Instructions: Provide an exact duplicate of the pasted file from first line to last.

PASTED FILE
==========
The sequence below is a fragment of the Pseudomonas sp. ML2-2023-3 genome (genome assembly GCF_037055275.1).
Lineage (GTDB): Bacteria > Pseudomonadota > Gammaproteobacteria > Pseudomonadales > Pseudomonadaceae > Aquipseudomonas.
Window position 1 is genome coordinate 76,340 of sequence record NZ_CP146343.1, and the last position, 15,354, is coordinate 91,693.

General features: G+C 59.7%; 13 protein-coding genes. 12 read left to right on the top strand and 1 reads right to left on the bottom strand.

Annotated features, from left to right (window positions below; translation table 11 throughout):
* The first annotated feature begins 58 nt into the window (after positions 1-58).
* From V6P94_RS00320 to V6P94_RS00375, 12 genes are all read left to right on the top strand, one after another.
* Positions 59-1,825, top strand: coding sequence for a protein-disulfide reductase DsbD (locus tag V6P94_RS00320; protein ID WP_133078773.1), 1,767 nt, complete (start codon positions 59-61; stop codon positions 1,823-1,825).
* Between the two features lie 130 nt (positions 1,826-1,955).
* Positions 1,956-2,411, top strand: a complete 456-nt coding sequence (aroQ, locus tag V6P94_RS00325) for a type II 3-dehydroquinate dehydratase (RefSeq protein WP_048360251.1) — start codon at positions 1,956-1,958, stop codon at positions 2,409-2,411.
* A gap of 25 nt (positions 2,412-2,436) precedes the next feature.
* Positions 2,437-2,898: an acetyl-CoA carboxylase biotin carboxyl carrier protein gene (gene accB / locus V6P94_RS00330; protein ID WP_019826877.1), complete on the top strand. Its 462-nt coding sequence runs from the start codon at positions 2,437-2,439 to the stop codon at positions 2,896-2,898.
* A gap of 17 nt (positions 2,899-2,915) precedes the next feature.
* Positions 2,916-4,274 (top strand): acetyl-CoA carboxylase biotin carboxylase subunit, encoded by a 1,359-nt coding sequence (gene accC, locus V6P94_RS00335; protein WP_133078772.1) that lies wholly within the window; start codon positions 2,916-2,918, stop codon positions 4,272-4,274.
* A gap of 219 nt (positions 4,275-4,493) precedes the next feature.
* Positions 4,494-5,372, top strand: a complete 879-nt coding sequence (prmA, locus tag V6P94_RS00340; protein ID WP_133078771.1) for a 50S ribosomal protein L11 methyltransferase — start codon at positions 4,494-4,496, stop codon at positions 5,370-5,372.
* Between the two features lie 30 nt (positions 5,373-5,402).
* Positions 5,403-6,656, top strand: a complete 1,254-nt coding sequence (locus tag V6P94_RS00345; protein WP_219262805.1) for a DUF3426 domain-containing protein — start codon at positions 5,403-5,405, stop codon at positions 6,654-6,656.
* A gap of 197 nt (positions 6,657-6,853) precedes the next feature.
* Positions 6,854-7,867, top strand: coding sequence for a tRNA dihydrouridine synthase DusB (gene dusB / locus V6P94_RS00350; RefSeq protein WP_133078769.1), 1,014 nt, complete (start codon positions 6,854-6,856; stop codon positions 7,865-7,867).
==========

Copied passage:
The sequence below is a fragment of the Pseudomonas sp. ML2-2023-3 genome (genome assembly GCF_037055275.1).
Lineage (GTDB): Bacteria > Pseudomonadota > Gammaproteobacteria > Pseudomonadales > Pseudomonadaceae > Aquipseudomonas.
Window position 1 is genome coordinate 76,340 of sequence record NZ_CP146343.1, and the last position, 15,354, is coordinate 91,693.

General features: G+C 59.7%; 13 protein-coding genes. 12 read left to right on the top strand and 1 reads right to left on the bottom strand.

Annotated features, from left to right (window positions below; translation table 11 throughout):
* The first annotated feature begins 58 nt into the window (after positions 1-58).
* From V6P94_RS00320 to V6P94_RS00375, 12 genes are all read left to right on the top strand, one after another.
* Positions 59-1,825, top strand: coding sequence for a protein-disulfide reductase DsbD (locus tag V6P94_RS00320; protein ID WP_133078773.1), 1,767 nt, complete (start codon positions 59-61; stop codon positions 1,823-1,825).
* Between the two features lie 130 nt (positions 1,826-1,955).
* Positions 1,956-2,411, top strand: a complete 456-nt coding sequence (aroQ, locus tag V6P94_RS00325) for a type II 3-dehydroquinate dehydratase (RefSeq protein WP_048360251.1) — start codon at positions 1,956-1,958, stop codon at positions 2,409-2,411.
* A gap of 25 nt (positions 2,412-2,436) precedes the next feature.
* Positions 2,437-2,898: an acetyl-CoA carboxylase biotin carboxyl carrier protein gene (gene accB / locus V6P94_RS00330; protein ID WP_019826877.1), complete on the top strand. Its 462-nt coding sequence runs from the start codon at positions 2,437-2,439 to the stop codon at positions 2,896-2,898.
* A gap of 17 nt (positions 2,899-2,915) precedes the next feature.
* Positions 2,916-4,274 (top strand): acetyl-CoA carboxylase biotin carboxylase subunit, encoded by a 1,359-nt coding sequence (gene accC, locus V6P94_RS00335; protein WP_133078772.1) that lies wholly within the window; start codon positions 2,916-2,918, stop codon positions 4,272-4,274.
* A gap of 219 nt (positions 4,275-4,493) precedes the next feature.
* Positions 4,494-5,372, top strand: a complete 879-nt coding sequence (prmA, locus tag V6P94_RS00340; protein ID WP_133078771.1) for a 50S ribosomal protein L11 methyltransferase — start codon at positions 4,494-4,496, stop codon at positions 5,370-5,372.
* Between the two features lie 30 nt (positions 5,373-5,402).
* Positions 5,403-6,656, top strand: a complete 1,254-nt coding sequence (locus tag V6P94_RS00345; protein WP_219262805.1) for a DUF3426 domain-containing protein — start codon at positions 5,403-5,405, stop codon at positions 6,654-6,656.
* A gap of 197 nt (positions 6,657-6,853) precedes the next feature.
* Positions 6,854-7,867, top strand: coding sequence for a tRNA dihydrouridine synthase DusB (gene dusB / locus V6P94_RS00350; RefSeq protein WP_133078769.1), 1,014 nt, complete (start codon positions 6,854-6,856; stop codon positions 7,865-7,867).